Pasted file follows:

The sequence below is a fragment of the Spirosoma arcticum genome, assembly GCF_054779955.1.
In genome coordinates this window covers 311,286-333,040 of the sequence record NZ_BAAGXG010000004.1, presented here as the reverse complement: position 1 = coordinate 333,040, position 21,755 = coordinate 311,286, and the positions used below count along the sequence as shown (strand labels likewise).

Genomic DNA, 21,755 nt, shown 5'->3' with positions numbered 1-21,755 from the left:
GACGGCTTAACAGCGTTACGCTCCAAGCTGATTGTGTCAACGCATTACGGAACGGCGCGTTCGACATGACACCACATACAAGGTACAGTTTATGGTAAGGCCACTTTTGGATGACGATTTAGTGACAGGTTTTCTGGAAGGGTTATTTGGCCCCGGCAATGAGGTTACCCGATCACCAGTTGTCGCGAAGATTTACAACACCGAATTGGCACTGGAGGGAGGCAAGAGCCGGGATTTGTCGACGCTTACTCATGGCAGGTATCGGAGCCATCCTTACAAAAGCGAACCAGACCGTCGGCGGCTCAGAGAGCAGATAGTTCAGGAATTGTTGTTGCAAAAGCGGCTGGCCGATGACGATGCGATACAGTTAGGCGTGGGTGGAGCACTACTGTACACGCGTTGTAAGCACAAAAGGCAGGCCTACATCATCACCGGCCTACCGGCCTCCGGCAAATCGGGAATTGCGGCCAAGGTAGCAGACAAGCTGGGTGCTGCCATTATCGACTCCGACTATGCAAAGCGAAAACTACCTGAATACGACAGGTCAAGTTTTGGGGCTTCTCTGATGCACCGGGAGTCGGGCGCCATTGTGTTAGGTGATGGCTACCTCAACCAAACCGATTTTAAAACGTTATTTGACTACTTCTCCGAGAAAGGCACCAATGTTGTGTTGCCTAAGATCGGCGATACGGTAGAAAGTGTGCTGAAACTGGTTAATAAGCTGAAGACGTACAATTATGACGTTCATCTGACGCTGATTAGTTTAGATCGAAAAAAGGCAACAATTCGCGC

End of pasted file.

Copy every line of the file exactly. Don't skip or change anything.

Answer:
The sequence below is a fragment of the Spirosoma arcticum genome, assembly GCF_054779955.1.
In genome coordinates this window covers 311,286-333,040 of the sequence record NZ_BAAGXG010000004.1, presented here as the reverse complement: position 1 = coordinate 333,040, position 21,755 = coordinate 311,286, and the positions used below count along the sequence as shown (strand labels likewise).

Genomic DNA, 21,755 nt, shown 5'->3' with positions numbered 1-21,755 from the left:
GACGGCTTAACAGCGTTACGCTCCAAGCTGATTGTGTCAACGCATTACGGAACGGCGCGTTCGACATGACACCACATACAAGGTACAGTTTATGGTAAGGCCACTTTTGGATGACGATTTAGTGACAGGTTTTCTGGAAGGGTTATTTGGCCCCGGCAATGAGGTTACCCGATCACCAGTTGTCGCGAAGATTTACAACACCGAATTGGCACTGGAGGGAGGCAAGAGCCGGGATTTGTCGACGCTTACTCATGGCAGGTATCGGAGCCATCCTTACAAAAGCGAACCAGACCGTCGGCGGCTCAGAGAGCAGATAGTTCAGGAATTGTTGTTGCAAAAGCGGCTGGCCGATGACGATGCGATACAGTTAGGCGTGGGTGGAGCACTACTGTACACGCGTTGTAAGCACAAAAGGCAGGCCTACATCATCACCGGCCTACCGGCCTCCGGCAAATCGGGAATTGCGGCCAAGGTAGCAGACAAGCTGGGTGCTGCCATTATCGACTCCGACTATGCAAAGCGAAAACTACCTGAATACGACAGGTCAAGTTTTGGGGCTTCTCTGATGCACCGGGAGTCGGGCGCCATTGTGTTAGGTGATGGCTACCTCAACCAAACCGATTTTAAAACGTTATTTGACTACTTCTCCGAGAAAGGCACCAATGTTGTGTTGCCTAAGATCGGCGATACGGTAGAAAGTGTGCTGAAACTGGTTAATAAGCTGAAGACGTACAATTATGACGTTCATCTGACGCTGATTAGTTTAGATCGAAAAAAGGCAACAATTCGCGC